This Is Hockey Culture, Ep. 2 Transcript: The Untold Contributions of Indigenous people in hockey
Missed the second episode? No worries! Read it here.
In the second episode of This Is Hockey Culture, Sam and I covered the untold contributions of Indigenous culture and Indigenous athletes on the sport of hockey, including going back in history to the very beginning of hockey’s development as a sport and national identity.
Here is the full transcript for the second episode, and don’t forget to tune in Monday, when episode three drops!
Kat Pitré: Welcome everyone! You’re listening to This Is Hockey Culture, an SB Nation podcast where we break down the most pressing news circulating the NHL by examining the intersections of politics, identity, sports and culture in order to define what makes hockey, hockey. I’m Kat Pitré —
Sam Siciliano: I’m Sam Siciliano —
Kat: And this is hockey culture!
Sam: We’re going to be talking about what type of foundation the game was built on and the lack of fluidity in the way the game has grown.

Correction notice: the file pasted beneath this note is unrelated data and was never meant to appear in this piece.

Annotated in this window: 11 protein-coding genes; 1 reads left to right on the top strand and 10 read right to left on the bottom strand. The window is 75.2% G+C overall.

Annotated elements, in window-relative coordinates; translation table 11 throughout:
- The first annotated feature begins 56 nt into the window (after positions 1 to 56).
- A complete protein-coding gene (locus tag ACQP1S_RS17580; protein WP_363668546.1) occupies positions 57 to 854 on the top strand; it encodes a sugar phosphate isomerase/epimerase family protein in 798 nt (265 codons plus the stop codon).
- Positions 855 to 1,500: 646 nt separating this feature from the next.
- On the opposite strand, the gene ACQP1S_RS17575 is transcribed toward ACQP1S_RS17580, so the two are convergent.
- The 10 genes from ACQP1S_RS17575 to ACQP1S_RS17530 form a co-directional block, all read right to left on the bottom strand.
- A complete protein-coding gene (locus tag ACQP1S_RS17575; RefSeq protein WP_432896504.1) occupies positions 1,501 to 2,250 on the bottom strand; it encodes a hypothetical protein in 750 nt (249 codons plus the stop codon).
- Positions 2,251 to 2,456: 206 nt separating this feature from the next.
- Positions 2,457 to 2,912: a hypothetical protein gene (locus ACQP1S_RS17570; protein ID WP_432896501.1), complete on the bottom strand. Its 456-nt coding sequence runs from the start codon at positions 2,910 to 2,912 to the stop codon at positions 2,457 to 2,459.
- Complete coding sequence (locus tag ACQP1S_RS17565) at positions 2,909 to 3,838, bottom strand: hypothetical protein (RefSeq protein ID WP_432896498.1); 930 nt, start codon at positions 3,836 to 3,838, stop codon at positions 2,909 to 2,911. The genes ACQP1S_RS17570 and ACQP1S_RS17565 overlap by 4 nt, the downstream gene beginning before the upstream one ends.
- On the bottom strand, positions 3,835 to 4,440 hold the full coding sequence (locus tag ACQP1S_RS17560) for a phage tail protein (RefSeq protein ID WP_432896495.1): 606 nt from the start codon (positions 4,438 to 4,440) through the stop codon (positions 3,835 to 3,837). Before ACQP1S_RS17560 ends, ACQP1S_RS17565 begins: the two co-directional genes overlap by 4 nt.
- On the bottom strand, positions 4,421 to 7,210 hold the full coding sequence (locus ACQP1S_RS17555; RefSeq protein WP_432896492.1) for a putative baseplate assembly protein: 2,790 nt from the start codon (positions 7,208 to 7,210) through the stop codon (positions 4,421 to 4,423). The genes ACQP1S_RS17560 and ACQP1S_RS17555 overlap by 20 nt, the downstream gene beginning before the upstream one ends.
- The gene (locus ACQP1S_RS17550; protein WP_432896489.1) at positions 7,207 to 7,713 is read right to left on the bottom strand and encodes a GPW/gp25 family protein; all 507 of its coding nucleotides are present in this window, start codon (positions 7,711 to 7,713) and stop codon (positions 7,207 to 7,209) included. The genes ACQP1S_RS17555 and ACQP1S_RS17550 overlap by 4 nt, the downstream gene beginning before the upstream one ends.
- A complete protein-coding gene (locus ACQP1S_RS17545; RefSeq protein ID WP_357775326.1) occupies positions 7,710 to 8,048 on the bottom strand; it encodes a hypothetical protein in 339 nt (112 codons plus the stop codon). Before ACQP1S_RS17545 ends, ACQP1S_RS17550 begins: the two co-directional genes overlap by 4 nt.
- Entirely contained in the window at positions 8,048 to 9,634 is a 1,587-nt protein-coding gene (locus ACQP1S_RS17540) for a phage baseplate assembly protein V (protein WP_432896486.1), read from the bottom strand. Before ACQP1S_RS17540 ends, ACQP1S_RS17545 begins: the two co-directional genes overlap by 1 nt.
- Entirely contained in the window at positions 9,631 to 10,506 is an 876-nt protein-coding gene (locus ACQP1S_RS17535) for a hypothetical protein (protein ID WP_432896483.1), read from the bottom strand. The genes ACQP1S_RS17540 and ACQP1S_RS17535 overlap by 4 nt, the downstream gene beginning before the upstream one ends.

Kat: The Indigenous and First Nations communities have left an indelible mark on the sport of hockey. After all, the modern-day version of the sport we all know and love is rooted in Indigenous culture.
Sam: I feel like a lot of times we romanticize Canada as the “birthplace of hockey” — so much so that the IIHF granted Montreal the title in 2008. There’s an intense and dynamic relationship between hockey and Canadians’ national identity but the sport has so many contributors, including those before the creation of organized hockey. I feel like the groundwork for modern day hockey lays on the foundation of indigenous people and that’s a conversation that should have more of a platform.
Kat: This Is Hockey Culture is about defining what makes hockey, hockey. And as we begin to unravel what hockey culture is, I want to tell you the story of one of the most influential people in hockey — Fred Sasakamoose.
Kat: In the fall of 1953, at only 19 years old, Sasakamoose made his debut for the Chicago Blackhawks, as one of the first Indigenous players in the league.
Kat: Fred Sasakamoose was born in 1933, and his home was ostensibly Ahtahkakoop Cree Nation, in Saskatchewan, Canada, although he spent ten years of his childhood in Duck Lake at St. Michaels. Hockey was as much a passion as it was an escape for him, and many other young Indigenous children who, like Sasakamoose, were forced to assimilate and lose their languages and heritage at Canada’s residential schools.